Factbox: Wimbledon champion Serena Williams
(Reuters) - Factbox on American Serena Williams, who won her seventh Wimbledon singles crown, and equalled the professional era record of 22 grand slam titles, with a 7-5 6-3 victory over Germany's Angelique Kerber on Saturday:
Born in Michigan on September 26, 1981. (Age: 34)
GRAND SLAM CAREER: 22 wins - Australian Open (2003, 2005, 2007, 2009, 2010, 2015); French Open (2002, 2013, 2015); Wimbledon (2002, 2003, 2009, 2010, 2012, 2015, 2016); U.S. Open (1999, 2002, 2008, 2012, 2013, 2014)
* Williams is now level with Germany's Steffi Graf with the most grand slam singles titles in the professional era, although Margaret Court has 24.
* One of five women, after Maureen Connolly, Margaret Court, Martina Navratilova and Steffi Graf, to hold all four grand slam titles at the same time.
* Williams also owns 13 women's grand slam doubles titles with older sister Venus and has won four Olympic gold medals: singles (2012), doubles (2000, 2008, 2012).
MAKING HER NAME
Learned to play the game with Venus in Compton, California.
Both were coached by their father Richard.
Turned professional in September 1995.
Won her first WTA Tour title in Paris in 1999, beating Amelie Mauresmo in the final.
Defeated Martina Hingis in the U.S. Open final in 1999, becoming the first African American woman to win a grand slam singles title since Althea Gibson in 1958.
* Failed to make another grand slam final until 2001 when she lost in the U.S. Open final to older sister Venus.
* Missed the 2002 Australian Open with injury then embarked on an incredible run that included winning five of the next six slams and losing in the semi-finals of the 2003 French Open.
* Career affected by injury over the next four years, winning two Australian Open titles in 2005 and 2007 but failing to advance beyond the quarter-finals at the other three.
* Won U.S. Open in 2008 to break the grand slam drought, having not won a major title since the 2007 Australian Open.
* At the 2009 U.S. Open, Williams was fined $175,000 and placed on a two-year probation for unsportsmanlike behaviour after being defaulted in the semi-final against Kim Clijsters.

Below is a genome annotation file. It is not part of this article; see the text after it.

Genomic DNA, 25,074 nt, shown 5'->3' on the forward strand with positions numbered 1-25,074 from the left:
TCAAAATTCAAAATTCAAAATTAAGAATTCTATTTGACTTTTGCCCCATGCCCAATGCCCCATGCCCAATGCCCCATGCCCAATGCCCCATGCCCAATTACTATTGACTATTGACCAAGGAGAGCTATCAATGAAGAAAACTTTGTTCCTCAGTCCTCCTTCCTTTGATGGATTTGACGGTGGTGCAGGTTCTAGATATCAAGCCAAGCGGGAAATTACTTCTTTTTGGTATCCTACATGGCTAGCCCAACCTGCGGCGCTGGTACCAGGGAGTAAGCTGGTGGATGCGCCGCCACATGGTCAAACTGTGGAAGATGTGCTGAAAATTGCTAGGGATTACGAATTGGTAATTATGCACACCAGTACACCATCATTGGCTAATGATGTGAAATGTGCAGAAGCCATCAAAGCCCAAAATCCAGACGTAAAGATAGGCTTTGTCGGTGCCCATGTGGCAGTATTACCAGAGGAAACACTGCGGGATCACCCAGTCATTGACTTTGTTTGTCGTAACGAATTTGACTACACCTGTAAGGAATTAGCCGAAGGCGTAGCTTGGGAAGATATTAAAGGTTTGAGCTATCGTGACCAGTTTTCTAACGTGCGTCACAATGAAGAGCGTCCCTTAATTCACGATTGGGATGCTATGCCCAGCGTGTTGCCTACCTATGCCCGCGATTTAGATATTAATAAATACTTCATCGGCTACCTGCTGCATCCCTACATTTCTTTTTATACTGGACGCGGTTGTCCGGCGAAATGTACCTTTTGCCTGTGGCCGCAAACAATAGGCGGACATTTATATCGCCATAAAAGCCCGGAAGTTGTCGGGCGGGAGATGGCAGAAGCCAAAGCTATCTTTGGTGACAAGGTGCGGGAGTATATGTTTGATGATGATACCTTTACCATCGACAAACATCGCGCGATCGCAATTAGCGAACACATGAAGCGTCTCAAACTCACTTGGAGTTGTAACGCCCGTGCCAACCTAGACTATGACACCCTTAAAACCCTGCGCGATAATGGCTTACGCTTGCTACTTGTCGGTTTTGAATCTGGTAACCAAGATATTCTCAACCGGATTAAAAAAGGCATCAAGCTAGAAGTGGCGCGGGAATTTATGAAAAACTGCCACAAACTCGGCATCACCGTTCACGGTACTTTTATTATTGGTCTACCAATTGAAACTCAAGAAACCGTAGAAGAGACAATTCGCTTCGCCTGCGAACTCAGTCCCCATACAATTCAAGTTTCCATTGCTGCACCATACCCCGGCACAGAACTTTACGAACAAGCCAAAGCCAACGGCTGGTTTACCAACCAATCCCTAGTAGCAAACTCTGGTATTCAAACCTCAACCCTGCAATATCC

* Joined Billie-Jean King on all-time grand slam list in sixth with 12th major title at 2010 Australian Open.
* Missed U.S. Open in 2010 because of medical complications after cutting her foot on glass while celebrating her win at Wimbledon.
* In 2011, underwent surgery after a life-threatening blood clot was detected on her lung. Made the U.S. Open final but lost to Australia's Sam Stosur.
* Won Wimbledon title in 2012 and followed that with Olympic gold on the same grass courts, beating top seed Victoria Azarenka in semi-finals and third seed Maria Sharapova in final.
* Won fourth U.S. Open title in 2012, beating Azarenka in the final.
* Won second Roland Garros title in 2013, one of 10 titles she lifted that year to reclaim world's top ranking.
* Claimed seven titles in 2014, including her sixth U.S. Open, which was her third in succession, to join compatriots Chris Evert and Martina Navratilova on 18 grand slam wins.
* Defeats Maria Sharapova in the 2015 Australian Open final to secure her 19th grand slam title.
* Despite battling a bout of flu, wins a third successive major title and 20th overall by overcoming Czech left-hander Lucie Safarova in the French Open final.
* Claimed so-called 'Serena Slam' by winning sixth Wimbledon crown to hold all four majors for the second time in her career. Seemed poised to secure a calendar grand slam at the 2015 U.S. Open but lost to Italy's Roberta Vinci in semi-final.
* Denied again in the 2016 French Open final, this time by Spain's Garbine Muguruza.
* Has been year-end number one in the rankings from 2013-15.
(Compiled by Pritha Sarkar; Editing by Ken Ferris)